Addressing eating disorders in the adolescent population

Addressing eating disorders in the adolescent population

Eating disorders are among the most fatal psychiatric illnesses. What’s complicated about both diagnosing and treating eating disorders is that they come in many different forms, among all types of patients. Additionally, the signs indicating a potential eating disorder are not always visibly apparent.

“Historically, there's been some bias in eating disorder language, where not all patients have been treated equally. What we're recognizing now is that eating disorders occur across the spectrum in terms of people of all races and colors, genders and socioeconomic class,” states Dr. Michelle Bowden, General Pediatrician at Le Bonheur Children's Hospital.

**To listen to an in-depth conversation on this topic with Dr. Michelle Bowden, General Pediatrician at Le Bonheur Children's Hospital, follow this link:

Types of Eating Disorders

Dr. Bowden, who specializes in Adolescent Medicine, describes the various types of eating disorders she sees at the Le Bonheur Eating Disorders Clinic. The two most common are anorexia nervosa and bulimia nervosa. Unlike the very thin images one might picture in reference to anorexia, Dr. Bowden says many of the patients who come into the clinic don’t present that severely.

“What we typically see is a patient who has progressively started restricting the number of calories they eat over time, very often accompanied by also increasing how much exercise they get. Sometimes, that means they become underweight. Other times it means they stop growing appropriately. And in other cases it means they were overweight and become normal weight, but the ways in which they're losing weight and the rapidity they lose weight is dangerous for their bodies.”

A newer diagnosis is called “avoidant restrictive food intake disorder” or ARFID, which represents a fair amount of the clinic’s patient population. With this disorder, a patient doesn't necessarily try to change the way their body looks, but they have a very restricted diet for other reasons. For example, they may have autism spectrum disorder or obsessive compulsive disorder (OCD). Some start as just “picky eaters” and progress into very restrictive behavior.

The clinic also addresses behaviors like binge eating and exercise bulimia.

Does Your Child Have an Eating Disorder? Red Flags to Watch For

Teens and even younger adolescents can be quite good at hiding what’s going on in their lives. So, parents need to be on alert.

One change parents can watch for is if adolescents start being highly conscious of what they're eating. They may pay more attention to food labels or become active in preparing their own meals—to the point where they don’t want to eat anything someone else has prepared. In many cases, adolescents will withdraw from family meals altogether. If an adolescent routinely visits the restroom directly after a meal, it may be indicative they are purging.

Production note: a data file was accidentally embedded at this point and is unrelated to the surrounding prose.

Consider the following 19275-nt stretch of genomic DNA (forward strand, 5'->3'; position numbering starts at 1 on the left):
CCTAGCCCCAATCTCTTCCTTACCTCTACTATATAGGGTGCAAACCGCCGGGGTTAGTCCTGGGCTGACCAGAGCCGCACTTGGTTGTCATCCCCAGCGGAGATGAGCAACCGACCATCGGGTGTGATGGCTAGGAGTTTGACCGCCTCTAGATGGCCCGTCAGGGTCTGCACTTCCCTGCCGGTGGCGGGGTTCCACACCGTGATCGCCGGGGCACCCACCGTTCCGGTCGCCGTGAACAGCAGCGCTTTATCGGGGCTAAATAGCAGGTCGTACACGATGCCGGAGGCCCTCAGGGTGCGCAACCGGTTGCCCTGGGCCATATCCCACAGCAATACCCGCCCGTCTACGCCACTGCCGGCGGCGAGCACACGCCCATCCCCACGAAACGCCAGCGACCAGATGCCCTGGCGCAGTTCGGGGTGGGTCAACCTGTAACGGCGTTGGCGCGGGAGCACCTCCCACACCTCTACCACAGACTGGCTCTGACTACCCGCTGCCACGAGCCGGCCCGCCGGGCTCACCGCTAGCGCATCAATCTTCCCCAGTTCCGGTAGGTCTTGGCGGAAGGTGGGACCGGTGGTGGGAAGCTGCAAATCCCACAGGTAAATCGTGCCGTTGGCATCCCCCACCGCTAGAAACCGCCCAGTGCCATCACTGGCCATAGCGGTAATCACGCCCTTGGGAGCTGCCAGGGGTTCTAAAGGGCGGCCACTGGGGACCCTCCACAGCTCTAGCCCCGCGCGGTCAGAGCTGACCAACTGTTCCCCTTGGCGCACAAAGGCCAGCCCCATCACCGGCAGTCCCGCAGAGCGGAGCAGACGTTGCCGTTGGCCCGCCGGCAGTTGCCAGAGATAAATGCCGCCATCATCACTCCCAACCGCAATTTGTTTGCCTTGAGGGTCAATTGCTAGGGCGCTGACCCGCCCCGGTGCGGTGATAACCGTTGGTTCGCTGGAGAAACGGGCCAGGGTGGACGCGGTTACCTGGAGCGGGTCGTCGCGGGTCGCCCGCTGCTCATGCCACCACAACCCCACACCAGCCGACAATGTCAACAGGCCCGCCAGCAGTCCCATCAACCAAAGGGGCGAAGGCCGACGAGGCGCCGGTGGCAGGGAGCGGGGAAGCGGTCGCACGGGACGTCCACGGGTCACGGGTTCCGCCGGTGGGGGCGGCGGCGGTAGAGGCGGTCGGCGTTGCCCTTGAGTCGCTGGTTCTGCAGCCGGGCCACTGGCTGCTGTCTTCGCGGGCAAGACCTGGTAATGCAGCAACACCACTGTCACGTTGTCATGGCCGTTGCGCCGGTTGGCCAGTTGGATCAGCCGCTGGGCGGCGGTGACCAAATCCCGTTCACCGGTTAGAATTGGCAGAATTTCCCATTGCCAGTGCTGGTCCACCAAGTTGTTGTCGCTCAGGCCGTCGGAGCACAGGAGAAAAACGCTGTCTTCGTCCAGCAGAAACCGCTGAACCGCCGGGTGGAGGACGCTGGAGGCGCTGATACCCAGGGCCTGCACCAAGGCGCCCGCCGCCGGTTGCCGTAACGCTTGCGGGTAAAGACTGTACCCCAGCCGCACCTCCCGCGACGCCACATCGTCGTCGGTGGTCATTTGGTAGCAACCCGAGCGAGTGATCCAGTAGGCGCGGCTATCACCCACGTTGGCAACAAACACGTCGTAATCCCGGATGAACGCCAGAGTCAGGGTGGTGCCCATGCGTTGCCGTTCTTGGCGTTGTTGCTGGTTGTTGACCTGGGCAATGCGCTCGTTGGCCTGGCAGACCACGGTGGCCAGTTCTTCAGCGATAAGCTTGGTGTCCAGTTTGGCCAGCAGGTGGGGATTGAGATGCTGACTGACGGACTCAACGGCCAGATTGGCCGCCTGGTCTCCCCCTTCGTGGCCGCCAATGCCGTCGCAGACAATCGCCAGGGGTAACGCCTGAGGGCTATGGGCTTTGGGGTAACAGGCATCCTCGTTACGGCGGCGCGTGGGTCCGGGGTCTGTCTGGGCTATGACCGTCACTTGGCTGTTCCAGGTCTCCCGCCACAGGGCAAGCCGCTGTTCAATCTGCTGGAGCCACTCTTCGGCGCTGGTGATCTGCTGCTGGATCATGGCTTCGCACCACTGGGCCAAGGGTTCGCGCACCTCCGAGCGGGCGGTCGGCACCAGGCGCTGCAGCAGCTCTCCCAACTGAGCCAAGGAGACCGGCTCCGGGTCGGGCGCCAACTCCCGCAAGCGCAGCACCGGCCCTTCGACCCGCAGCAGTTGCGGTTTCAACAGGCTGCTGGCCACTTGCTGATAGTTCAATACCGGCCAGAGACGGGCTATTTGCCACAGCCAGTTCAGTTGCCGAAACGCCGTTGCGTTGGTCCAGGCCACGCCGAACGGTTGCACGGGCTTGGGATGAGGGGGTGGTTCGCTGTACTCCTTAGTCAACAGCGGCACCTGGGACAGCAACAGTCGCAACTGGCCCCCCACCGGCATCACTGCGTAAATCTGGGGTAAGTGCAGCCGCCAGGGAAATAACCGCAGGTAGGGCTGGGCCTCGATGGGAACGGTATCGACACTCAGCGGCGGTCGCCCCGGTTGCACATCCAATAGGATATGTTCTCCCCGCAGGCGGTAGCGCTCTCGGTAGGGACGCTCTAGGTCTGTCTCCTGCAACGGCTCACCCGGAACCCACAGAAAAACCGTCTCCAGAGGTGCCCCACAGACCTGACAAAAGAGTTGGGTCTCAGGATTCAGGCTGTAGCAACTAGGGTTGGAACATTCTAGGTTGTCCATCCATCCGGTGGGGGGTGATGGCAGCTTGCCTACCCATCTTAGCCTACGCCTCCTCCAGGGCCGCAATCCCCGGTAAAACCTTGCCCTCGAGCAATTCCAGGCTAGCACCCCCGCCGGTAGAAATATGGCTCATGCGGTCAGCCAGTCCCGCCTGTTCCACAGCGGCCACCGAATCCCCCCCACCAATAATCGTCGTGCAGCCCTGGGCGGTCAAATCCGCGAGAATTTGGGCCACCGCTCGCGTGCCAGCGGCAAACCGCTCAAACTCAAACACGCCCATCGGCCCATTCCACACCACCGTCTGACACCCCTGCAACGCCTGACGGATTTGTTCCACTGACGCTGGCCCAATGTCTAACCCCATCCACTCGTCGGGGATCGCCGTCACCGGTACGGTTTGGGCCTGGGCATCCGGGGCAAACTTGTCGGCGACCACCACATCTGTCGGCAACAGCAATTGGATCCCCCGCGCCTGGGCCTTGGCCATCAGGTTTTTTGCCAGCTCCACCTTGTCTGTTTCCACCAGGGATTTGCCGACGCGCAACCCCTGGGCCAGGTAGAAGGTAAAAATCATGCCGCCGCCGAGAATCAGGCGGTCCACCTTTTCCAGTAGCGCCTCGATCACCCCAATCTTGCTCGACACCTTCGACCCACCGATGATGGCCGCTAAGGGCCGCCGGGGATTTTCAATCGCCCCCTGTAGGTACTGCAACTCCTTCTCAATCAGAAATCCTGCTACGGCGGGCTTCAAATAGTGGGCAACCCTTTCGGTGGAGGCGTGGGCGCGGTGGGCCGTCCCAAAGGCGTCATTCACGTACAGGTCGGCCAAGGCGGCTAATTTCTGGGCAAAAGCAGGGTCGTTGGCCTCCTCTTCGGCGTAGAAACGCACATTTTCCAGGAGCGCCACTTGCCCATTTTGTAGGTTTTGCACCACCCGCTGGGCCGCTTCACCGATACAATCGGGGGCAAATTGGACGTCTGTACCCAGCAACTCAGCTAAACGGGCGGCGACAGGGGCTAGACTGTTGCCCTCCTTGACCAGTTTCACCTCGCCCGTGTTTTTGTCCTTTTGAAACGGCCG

Physical signs are also important to keep note of, such as over-exercising (possibly to the point of injury), visibly losing weight, becoming easily fatigued or weak, or feeling chilled all of the time. “That's because they just don't have enough nutrition to fuel their bodies to get the warmth to the extremities,” explains Dr. Bowden.

Determining if an adolescent may have an eating disorder begins by asking the right questions. “That's really why our Eating Disorder Clinic exists. To help an entire spectrum of parents—from those who are very concerned to those who would just like more education on eating disorders. If a patient does wind up having a more severe illness, we have connections to eating disorders counselors, therapists, nutritionists, and dieticians who all have expertise in eating disorder care. Should a patient need a more intensive treatment regimen, we also can make those referrals and help get that patient into the care they need,” assures Dr. Bowden.

COVID-19’s Impact on Eating Disorder Prevalence

The COVID-19 pandemic has taken a significant toll on mental health—among people of all ages. Specifically, Dr. Bowden and her colleagues have seen an exponential growth in the need for eating disorder treatment. One statistic revealed that eating disorder treatment center referrals are seven times higher than they were before COVID-19 hit.

“One of my favorite things to tell parents is that eating disorders are never about food. It's easy to make them about food. But, eating disorders are really about control, and in March 2020 most of us lost all the control we felt like we had over our lives,” she notes. “That includes our teenagers. They experienced social isolation; maybe started spending more time on social media. So, they started being more aware of social pressures to look a certain way. And then they had time—time to think about what they were eating.”

Support for Parents

While the adolescents are the “patients” at the clinic, parents also need support to navigate the unknowns of eating disorders. To fulfill that need, the clinic established a parent support group called Comfort from Our Cupboard. The group is scheduled to meet virtually over Zoom, on the first and third tuesdays of the month, in order to allow for COVID safety.

“We'll be able to offer comfort and support and hope for those who may just be entering this journey. They can learn from one another. They can support each other. They can gain education about tactics that worked. There are days you just need somebody to listen and say ‘Hey, I've been there and I know that it gets better.’ All of that will be a part of this group, too,” shares Dr. Bowden.

To obtain more information about the parent support group, please email

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